> research outputs to the University's admin office. (Stevan may remember
> this!) People whined, people complained, people dragged their heels, but
> ultimately they did it. But the following year, there were no complaints,
> just a few reminders sent out. And an incredibly onerous admin task (a
> month's work of 6 staff to produce the departmental research list) was
> reduced to a 10 minute job for one person (using Word to reformat the list
> that EPrints provided). And since then, we haven't looked back.
> There is a report available which details the study we did at that time to
> determine the effort involved in self-deposit:
> It includes all the data that we collected, and some visualisations of the
> Web activity that was involved in depositing several hundred records. That
> is where the 6 minute figure comes from, if you are interested.
>> We are helping out some other key researchers at my school to upload and
> there are many non-trivial task. For instance researchers in Finance whose
> "personal versions" consist of text files and several tables which are
> provided to the publishers as sheets in excel files. There may be several
> hours of work to format a decent personal version of such a papers. Since
> some of best authors are very busy (dean and vice dean of the school) this
> has to be done by admin staff.
> You can make a "Sunday best" version of the papers and the spreadsheet
> tables, or you could just deposit the texct and the tables separately - if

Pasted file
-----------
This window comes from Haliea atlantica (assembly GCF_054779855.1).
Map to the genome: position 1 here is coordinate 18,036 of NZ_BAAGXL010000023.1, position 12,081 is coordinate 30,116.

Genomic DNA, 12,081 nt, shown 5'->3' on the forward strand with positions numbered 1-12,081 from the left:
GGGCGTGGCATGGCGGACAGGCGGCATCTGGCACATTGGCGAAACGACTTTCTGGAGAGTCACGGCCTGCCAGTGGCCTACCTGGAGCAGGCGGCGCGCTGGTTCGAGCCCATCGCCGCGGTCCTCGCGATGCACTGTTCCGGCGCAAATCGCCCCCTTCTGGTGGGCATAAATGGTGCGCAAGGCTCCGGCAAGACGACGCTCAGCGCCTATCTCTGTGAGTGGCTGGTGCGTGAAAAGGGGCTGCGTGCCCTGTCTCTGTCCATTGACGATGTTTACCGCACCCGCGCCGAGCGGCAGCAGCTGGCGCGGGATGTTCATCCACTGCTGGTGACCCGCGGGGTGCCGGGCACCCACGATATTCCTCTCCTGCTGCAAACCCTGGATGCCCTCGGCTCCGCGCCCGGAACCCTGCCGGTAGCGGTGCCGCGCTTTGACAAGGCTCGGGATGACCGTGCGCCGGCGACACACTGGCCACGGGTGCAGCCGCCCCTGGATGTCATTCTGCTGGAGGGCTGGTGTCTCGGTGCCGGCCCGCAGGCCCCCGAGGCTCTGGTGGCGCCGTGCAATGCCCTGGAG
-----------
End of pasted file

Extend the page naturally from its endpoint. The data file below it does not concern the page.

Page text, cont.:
> that is acceptable to the authors. (This is a common phenomenon in Open
> Educational Resources - people's teaching materials are never finalised, and
> there are always just one or two more adjustments to make to prepare them
> for public view. And so a desire for the best sometimes means that material
> is never shared.)
>> Secondly the situation reseachers face in making the decision to upload a
> green copy resembles the situation faced by any individual deciding whether
> or not to take into use a new IT system. There is a large body of literature
> on this in Information Systems (my field) research and the UTAUT model :...I
> would suggest that using a model like these to model how rational scholars
> behave could be could quite fruitful, rather than staring from scratch.
> It would be interesting to analyse some of the Open Access experience from
> the last decade in terms of these models, but we are not starting from
> scratch in this area. The MIS models are very general, and the OA experience
> is very specific. Harnad, for example, maintains a list of 38
> rationalisations that people make against the use of repositories:
> . Still, adopting an accepted
> theoretical framework to talk about this issues can't be a bad thing!
>> Uploading green copies to a repository may not be so different from
> starting a profile and uploading stuff to Face Book or other similar
> voluntary IT acts we have to decide on.
> Except that voluntary participation in Facebook is a million miles away from
> formal scholarly communication, in ways that we can all articulate at the
> drop of a hat. "Publish or perish" for one!
> ---
> Les Carr=
Received on Mon Sep 20 2010 - 18:37:30 BST